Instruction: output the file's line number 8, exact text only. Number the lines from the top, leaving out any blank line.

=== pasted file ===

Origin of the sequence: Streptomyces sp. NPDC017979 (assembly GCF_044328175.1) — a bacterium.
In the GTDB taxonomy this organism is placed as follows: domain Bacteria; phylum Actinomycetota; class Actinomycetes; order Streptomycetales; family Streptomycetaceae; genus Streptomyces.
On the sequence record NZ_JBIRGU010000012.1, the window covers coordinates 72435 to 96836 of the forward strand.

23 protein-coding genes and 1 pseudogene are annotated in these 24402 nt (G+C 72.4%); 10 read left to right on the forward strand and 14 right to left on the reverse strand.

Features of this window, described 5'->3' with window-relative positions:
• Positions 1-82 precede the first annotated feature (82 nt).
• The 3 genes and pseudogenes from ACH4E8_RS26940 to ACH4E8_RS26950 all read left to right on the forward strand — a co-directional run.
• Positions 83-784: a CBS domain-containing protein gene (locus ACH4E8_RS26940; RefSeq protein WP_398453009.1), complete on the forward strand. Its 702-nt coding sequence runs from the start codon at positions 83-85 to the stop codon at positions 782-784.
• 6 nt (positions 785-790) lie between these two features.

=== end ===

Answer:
• Positions 83-784: a CBS domain-containing protein gene (locus ACH4E8_RS26940; RefSeq protein WP_398453009.1), complete on the forward strand. Its 702-nt coding sequence runs from the start codon at positions 83-85 to the stop codon at positions 782-784.